Managing public lands so they encompass broad landscapes is a philosophy several federal agencies underscored when they signed a memorandum of understanding with Canada in 2009. The memo says that vast swathes of public wild lands across political boundaries are critical to human and wildlife adaptation to climate change.
The federal Wilderness Act was passed in 1964 and today protects more than 109 million acres of federal public land nationwide. The Rawah Wilderness in northern Colorado was one of America's very first wilderness areas.
Credit: Bobby Magill/Climate Central
Scientists from the U.S. Forest Service, Bureau of Land Management, National Park Service and other agencies echoed that view in a study they published in September in the journal BioScience. The study shows that America’s patchwork of public lands needs to be more cohesive and broad to allow ecosystems to withstand the ravages of climate change.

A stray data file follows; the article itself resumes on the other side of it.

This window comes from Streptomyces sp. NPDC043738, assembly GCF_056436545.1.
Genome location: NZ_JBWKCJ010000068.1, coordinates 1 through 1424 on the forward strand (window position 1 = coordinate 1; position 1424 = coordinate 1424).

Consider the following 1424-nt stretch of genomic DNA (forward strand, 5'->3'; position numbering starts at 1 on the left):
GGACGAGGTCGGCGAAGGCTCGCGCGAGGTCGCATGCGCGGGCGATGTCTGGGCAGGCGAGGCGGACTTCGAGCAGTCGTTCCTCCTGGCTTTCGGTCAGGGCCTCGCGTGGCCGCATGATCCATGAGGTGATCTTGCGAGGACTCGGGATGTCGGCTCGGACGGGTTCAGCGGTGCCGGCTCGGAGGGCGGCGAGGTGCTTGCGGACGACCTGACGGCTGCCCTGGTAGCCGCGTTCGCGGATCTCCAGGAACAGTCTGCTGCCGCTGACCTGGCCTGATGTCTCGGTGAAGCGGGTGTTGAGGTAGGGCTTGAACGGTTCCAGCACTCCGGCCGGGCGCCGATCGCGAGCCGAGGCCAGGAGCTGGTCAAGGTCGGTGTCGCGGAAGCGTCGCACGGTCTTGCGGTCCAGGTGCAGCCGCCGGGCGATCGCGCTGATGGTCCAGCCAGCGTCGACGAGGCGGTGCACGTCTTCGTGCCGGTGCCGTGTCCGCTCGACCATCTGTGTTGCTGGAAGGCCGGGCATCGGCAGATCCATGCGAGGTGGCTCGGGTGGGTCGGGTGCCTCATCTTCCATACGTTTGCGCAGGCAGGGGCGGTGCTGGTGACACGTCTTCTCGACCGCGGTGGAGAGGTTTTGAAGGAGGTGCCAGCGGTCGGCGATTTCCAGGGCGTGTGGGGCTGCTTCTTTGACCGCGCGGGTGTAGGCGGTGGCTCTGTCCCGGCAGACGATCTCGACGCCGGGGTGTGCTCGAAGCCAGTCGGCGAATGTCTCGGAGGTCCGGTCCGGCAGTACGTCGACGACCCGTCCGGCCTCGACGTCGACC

The scientists are calling for a national habitat conservation system that would use a broad strategy across vast regions of public and private lands to help America’s wildlife survive climate change.
Transferring lands to states would make such a strategy more difficult, and environmental groups are gearing up to fight any changes to public lands policy that would that would allow them to be privatized or drop protections for the ecosystems they protect.
The platform of the GOP is for the first time aligned with efforts to seize public lands that have been led by industry front groups and fringe militia groups, said Mark Allison, executive director of the New Mexico Wilderness Alliance, an Albuquerque-based conservation group.
“We are absolutely preparing for the worst and fully expect efforts to fundamentally dismantle the last 100 years of commitment to our nation’s public lands,” Allison said.
Dominick DellaSala, chief scientist at the Oregon-based climate change think tank Geos Institute, said opposition to the deregulation or disposal of public lands will be fierce from both environmental groups and the public.
“The majority of Americans love their public lands and will not stand for giving them to the states or private sector as that would be catastrophic ecologically and economically,” DellaSala said.